What to order: seaweed salad, sashimi and nigiri combo, dragon roll


Another California import, Mian is one of many Sichuan spots in Chinatown, but the handmade noodles and comforting peppercorn-tingle set it apart. Service is quick, as you order everything from your phone at the table. The beef noodles soups are deeply comforting, as are the red oil drenched dumplings—especially on a rainy day, or any day you feel like pouring your feelings into a giant boil of semi-spicy soup that won’t give you any attitude back. 

What to order: house beef noodles, chili oil chaoshou dumplings, Chengdu zajiang noodles


We could probably eat the fresh, flavorful soups and sandwiches at the Da Nang-style seafood restaurant Bún Chå Cá Da Nang everyday. Like bún chå cá, a thin vermicelli noodle soup with a pile of greens, or the bánh canh chå cá, a delicate fish-broth soup with thick udon noodles and fish cakes. And even though you could reasonably expect everything to taste like the sea, the food just sort of lightly washes over you, like slurping up a warm breeze.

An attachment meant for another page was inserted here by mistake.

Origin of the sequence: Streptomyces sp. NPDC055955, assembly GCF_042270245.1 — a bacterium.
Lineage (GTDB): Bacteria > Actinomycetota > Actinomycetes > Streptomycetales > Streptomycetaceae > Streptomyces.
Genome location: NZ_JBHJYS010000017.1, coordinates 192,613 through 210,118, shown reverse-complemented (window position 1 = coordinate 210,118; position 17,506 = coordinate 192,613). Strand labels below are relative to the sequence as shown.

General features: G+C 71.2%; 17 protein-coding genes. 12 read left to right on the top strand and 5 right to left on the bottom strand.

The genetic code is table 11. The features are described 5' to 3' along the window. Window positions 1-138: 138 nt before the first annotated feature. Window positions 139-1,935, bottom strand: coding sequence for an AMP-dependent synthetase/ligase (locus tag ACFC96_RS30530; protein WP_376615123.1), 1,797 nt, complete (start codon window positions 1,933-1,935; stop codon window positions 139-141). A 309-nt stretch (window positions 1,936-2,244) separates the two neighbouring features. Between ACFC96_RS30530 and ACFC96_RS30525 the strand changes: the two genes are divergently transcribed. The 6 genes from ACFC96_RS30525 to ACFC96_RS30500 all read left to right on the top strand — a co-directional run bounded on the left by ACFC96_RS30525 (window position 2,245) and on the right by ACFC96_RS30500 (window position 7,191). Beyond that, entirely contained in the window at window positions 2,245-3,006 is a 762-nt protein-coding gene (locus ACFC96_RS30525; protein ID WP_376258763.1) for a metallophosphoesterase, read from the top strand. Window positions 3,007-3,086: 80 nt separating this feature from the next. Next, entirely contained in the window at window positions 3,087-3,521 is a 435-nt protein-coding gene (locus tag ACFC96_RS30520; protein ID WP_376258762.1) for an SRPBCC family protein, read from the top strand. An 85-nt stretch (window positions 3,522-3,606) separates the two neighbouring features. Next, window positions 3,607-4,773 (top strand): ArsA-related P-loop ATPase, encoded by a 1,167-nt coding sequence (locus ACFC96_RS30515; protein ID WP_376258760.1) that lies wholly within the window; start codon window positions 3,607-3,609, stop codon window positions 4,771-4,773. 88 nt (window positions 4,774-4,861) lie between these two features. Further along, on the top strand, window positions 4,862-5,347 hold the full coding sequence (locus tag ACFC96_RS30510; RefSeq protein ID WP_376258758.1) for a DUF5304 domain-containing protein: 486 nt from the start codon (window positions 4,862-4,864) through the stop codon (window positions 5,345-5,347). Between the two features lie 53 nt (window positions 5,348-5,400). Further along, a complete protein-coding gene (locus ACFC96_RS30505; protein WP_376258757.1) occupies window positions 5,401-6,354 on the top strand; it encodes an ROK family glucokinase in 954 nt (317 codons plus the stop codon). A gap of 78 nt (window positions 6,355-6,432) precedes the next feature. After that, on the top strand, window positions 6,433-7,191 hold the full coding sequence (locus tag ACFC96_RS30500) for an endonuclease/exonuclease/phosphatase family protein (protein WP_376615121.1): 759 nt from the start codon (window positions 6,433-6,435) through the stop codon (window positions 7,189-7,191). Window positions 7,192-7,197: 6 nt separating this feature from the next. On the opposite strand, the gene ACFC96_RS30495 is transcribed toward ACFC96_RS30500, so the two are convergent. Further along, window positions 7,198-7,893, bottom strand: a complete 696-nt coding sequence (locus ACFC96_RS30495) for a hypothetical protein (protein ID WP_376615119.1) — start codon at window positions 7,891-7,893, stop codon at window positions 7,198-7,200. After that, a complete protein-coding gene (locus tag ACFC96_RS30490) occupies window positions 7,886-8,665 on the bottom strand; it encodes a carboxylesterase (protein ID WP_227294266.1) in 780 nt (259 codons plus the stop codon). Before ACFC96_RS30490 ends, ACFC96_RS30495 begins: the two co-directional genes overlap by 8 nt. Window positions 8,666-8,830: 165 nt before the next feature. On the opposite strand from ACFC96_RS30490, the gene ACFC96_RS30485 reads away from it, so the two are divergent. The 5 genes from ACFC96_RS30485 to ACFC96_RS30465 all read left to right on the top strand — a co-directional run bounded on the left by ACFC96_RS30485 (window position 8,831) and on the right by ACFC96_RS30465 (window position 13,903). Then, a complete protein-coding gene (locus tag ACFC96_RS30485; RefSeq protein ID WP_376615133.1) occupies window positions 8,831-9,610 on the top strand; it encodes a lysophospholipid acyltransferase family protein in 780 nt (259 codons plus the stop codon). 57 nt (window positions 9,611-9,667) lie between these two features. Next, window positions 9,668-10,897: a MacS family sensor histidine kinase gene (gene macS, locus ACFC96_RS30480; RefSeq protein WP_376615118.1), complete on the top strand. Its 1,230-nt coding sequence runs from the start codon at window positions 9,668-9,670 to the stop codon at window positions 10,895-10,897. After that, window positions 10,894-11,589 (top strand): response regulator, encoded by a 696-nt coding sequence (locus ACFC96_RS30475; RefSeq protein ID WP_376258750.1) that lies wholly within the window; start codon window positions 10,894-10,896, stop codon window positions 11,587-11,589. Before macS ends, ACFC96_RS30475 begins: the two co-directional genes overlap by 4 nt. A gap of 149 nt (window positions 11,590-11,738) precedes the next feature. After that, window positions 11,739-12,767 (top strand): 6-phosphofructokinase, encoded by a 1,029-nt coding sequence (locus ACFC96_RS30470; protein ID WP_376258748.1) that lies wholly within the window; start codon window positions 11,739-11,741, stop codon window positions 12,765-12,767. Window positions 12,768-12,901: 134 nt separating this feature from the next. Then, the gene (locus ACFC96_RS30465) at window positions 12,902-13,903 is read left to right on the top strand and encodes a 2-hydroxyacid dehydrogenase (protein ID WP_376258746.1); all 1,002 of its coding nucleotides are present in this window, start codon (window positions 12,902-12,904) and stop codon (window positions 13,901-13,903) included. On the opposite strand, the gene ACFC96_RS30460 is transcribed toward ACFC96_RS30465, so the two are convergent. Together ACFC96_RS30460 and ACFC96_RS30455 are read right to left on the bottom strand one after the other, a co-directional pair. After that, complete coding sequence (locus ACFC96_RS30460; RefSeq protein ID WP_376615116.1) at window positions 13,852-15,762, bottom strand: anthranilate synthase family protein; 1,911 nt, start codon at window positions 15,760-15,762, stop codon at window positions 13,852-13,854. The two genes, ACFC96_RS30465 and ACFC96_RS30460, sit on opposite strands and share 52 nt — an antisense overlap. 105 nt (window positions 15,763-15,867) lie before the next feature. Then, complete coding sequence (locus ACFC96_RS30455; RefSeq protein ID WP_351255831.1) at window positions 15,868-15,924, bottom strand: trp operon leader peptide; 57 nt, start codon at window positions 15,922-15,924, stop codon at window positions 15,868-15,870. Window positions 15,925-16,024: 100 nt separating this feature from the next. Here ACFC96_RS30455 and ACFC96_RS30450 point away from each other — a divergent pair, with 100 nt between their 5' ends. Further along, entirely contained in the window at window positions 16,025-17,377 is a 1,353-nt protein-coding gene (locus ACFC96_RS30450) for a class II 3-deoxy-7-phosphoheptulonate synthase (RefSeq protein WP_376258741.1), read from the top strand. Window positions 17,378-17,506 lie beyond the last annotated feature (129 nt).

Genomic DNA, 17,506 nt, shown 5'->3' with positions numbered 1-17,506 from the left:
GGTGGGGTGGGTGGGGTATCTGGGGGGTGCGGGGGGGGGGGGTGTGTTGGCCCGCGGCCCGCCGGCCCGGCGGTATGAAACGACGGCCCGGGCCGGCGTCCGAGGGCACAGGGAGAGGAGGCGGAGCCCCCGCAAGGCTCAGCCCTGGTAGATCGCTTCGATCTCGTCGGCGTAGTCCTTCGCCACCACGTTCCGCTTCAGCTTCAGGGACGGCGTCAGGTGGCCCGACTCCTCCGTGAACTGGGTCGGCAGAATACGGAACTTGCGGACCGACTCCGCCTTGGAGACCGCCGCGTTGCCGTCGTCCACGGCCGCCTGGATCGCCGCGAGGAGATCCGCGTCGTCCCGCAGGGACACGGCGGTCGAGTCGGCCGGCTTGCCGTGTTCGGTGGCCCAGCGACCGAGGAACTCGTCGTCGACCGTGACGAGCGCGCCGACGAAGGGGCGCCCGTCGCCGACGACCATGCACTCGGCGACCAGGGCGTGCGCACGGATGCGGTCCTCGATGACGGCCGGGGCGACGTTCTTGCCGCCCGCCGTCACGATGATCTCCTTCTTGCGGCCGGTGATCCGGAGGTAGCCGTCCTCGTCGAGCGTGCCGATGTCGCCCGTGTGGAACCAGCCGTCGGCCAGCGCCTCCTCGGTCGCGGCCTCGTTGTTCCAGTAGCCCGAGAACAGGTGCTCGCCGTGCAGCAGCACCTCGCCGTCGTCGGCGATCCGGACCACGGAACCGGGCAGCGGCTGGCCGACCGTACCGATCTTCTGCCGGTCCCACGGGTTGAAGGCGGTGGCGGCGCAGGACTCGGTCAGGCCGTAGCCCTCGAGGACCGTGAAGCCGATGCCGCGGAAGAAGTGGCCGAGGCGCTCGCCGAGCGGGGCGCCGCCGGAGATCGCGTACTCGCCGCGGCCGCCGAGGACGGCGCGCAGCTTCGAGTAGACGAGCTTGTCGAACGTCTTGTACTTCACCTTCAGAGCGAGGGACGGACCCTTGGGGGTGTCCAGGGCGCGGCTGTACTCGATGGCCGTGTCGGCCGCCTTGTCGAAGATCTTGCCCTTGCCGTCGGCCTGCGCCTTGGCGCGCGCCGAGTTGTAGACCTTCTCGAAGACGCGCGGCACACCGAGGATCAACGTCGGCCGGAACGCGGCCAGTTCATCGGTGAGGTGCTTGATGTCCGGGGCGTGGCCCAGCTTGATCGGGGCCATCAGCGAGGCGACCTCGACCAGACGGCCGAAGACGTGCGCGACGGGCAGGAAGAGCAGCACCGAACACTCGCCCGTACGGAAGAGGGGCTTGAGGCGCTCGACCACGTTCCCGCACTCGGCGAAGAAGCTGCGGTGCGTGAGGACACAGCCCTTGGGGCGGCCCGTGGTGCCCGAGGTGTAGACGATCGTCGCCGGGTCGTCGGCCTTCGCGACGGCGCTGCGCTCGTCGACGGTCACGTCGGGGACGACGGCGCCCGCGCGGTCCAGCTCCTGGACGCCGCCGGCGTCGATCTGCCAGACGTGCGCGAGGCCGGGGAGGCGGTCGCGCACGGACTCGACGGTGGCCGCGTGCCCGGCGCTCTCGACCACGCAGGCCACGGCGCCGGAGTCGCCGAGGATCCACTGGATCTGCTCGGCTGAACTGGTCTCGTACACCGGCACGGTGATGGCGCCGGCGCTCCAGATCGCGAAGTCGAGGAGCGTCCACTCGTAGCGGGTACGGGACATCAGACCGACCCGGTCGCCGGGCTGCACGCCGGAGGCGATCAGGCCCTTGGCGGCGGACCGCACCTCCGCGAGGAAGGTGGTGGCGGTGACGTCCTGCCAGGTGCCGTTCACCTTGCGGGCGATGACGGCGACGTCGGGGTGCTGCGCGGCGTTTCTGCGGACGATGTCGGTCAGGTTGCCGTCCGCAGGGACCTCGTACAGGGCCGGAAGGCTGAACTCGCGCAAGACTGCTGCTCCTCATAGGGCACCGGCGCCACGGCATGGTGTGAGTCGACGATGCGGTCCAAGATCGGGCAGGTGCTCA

What to order: bún chå cá, bánh canh chå cá


The original Fu Fu Cafe on the west end of the Dun Huang Plaza has satisfied late-night soup dumpling seekers for decades. Service is quick, if not slightly unforgiving, and food arrives faster than seems reasonably possible. Nothing at this combo Vietnamese-Chinese spot is mind-blowing, but rather satisfying, a little gust-busting, and reliably straightforward. All of which makes Fu Fu a solid spot to split a bunch of dumplings, rice dishes, or spicy hot pot with a big group after a long night out.

What to order: 葱油饼 (green onion pancake), 韭菜水饺 (pork chive dumpling), 椒盐鱿鱼 (salt toasted squid)


Chinatown’s worst-kept secret might be the xiao long bao at One Dragon. Made-to-order and steaming hot,. each soup dumpling is thin and silky, filled with light, savory broth and tender minced pork dumplings. Order as many as possible (you will want more), but don’t skip out on the crispy bottom bao and bowls of braised pork belly in sweet sauce. Try to visit One Dragon early on a weekday, otherwise you will have to wait outside for a table.

What to order: xiao long bao, crispy bottom pork bao, braised pork belly


Toukei, an izakaya just off Bellaire, is the best spot to pregame a night out, or post-game since it’s open until 1am. The expansive menu spans from sushi to yakitori to ramen, with an eye-crossing bar menu. This Prohibition-era bomb shelter has so much booze that an entire wall of the restaurant is one giant floor-to-ceiling liquor cabinet—and there’s even more stacked up behind the bar. If you eat here and aren’t drinking, then you maybe shouldn’t be here (or just order a lot of food to distract the staff).